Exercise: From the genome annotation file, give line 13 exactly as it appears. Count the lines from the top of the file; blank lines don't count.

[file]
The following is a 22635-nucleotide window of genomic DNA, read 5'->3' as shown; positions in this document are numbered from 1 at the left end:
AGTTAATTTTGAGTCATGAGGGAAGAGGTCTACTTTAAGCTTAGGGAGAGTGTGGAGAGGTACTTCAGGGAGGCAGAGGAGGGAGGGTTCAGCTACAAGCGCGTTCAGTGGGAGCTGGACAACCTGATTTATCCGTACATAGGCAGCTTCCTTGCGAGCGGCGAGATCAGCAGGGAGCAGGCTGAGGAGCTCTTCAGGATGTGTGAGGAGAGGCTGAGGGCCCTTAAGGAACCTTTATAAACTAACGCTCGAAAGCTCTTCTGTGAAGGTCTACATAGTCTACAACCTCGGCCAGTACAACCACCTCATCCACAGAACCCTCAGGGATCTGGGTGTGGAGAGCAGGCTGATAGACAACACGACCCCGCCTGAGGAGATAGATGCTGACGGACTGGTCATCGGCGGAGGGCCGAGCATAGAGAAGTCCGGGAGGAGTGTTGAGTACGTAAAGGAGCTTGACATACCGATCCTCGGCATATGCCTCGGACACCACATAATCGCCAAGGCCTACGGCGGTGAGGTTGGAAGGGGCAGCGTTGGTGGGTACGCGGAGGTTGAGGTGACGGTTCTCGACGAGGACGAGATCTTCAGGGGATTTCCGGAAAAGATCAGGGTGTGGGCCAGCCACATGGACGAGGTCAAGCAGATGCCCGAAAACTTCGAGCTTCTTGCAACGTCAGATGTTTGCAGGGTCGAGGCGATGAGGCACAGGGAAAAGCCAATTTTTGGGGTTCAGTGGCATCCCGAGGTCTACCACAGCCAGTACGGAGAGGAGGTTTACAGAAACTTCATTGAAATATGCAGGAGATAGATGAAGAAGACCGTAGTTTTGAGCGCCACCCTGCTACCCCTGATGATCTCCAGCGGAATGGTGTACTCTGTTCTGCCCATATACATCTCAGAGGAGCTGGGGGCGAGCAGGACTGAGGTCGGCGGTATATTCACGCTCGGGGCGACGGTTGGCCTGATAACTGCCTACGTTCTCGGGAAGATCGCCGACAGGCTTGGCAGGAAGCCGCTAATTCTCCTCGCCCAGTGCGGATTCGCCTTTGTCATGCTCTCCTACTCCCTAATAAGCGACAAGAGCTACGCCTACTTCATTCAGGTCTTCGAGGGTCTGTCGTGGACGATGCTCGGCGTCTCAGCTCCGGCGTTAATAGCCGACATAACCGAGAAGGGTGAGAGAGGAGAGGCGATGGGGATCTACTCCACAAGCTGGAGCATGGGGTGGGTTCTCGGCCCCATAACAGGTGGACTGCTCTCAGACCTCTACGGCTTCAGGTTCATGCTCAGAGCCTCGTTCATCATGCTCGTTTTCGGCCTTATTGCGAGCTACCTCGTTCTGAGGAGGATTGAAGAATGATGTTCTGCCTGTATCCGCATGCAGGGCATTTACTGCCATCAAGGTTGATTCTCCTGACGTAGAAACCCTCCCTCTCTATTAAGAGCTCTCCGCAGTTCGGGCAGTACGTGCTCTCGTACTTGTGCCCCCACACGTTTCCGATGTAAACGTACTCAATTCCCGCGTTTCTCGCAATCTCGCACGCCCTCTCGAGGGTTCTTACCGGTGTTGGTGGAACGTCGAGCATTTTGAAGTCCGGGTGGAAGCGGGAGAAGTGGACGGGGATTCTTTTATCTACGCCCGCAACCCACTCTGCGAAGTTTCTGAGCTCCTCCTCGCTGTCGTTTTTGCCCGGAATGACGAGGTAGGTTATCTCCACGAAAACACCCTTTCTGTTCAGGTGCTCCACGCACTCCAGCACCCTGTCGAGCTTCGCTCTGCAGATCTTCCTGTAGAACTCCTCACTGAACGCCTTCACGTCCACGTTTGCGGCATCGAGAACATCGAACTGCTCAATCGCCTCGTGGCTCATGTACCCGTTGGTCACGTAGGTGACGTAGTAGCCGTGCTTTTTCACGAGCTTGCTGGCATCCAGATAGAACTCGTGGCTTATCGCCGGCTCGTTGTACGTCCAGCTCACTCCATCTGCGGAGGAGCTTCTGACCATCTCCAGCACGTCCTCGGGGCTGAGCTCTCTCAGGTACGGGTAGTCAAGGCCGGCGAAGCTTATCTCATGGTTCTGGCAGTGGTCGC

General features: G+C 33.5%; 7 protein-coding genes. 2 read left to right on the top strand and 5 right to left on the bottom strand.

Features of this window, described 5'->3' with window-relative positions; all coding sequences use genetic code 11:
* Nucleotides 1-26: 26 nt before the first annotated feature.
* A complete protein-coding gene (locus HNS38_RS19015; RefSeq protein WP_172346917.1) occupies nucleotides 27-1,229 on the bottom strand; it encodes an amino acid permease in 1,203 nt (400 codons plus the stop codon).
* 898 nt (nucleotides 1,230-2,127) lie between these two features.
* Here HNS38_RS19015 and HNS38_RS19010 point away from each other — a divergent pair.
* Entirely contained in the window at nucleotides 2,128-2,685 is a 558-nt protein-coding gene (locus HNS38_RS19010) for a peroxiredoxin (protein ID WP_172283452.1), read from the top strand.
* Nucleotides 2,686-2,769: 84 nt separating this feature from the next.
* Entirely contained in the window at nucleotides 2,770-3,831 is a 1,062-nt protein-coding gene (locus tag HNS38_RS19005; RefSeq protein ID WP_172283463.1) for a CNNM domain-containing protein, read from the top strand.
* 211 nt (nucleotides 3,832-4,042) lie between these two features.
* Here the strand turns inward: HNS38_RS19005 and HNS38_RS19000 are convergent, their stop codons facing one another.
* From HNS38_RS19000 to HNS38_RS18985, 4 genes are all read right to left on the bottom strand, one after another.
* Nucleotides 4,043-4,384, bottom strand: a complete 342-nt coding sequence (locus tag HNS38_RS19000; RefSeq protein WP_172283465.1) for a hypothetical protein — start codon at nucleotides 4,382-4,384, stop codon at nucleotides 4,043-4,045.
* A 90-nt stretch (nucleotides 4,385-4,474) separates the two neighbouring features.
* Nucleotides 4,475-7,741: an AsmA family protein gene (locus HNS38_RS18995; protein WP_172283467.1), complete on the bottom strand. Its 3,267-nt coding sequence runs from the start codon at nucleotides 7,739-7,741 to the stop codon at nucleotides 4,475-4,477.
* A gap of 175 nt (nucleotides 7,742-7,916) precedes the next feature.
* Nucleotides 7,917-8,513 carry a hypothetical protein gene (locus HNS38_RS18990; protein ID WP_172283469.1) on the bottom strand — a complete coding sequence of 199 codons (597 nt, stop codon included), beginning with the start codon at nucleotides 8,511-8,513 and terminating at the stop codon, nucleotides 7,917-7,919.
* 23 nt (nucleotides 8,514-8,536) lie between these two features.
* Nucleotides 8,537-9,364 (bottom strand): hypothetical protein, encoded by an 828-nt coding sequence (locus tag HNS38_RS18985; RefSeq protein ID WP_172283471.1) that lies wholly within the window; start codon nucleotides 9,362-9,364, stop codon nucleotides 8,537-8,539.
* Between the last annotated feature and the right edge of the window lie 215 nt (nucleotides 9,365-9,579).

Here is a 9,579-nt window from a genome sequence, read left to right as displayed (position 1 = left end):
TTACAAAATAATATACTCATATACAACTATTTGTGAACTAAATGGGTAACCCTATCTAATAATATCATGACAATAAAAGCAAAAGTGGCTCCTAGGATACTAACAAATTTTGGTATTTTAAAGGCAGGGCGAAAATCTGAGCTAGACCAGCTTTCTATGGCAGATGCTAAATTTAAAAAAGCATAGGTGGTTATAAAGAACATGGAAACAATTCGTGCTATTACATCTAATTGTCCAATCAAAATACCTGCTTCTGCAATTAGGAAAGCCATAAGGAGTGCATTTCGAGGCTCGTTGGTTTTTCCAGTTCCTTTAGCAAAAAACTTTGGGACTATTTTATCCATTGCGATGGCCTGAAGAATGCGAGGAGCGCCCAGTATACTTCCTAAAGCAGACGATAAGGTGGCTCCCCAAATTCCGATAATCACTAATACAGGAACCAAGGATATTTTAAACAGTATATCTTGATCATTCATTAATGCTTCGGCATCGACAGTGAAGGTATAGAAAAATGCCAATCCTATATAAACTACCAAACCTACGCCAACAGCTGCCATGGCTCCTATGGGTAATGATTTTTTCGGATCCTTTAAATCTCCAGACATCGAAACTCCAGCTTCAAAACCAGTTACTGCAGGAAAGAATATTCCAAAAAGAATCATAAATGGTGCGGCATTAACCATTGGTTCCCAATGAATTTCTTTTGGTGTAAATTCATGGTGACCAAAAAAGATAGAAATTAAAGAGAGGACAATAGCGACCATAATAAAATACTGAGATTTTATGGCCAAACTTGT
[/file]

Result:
* Here the strand turns inward: HNS38_RS19005 and HNS38_RS19000 are convergent, their stop codons facing one another.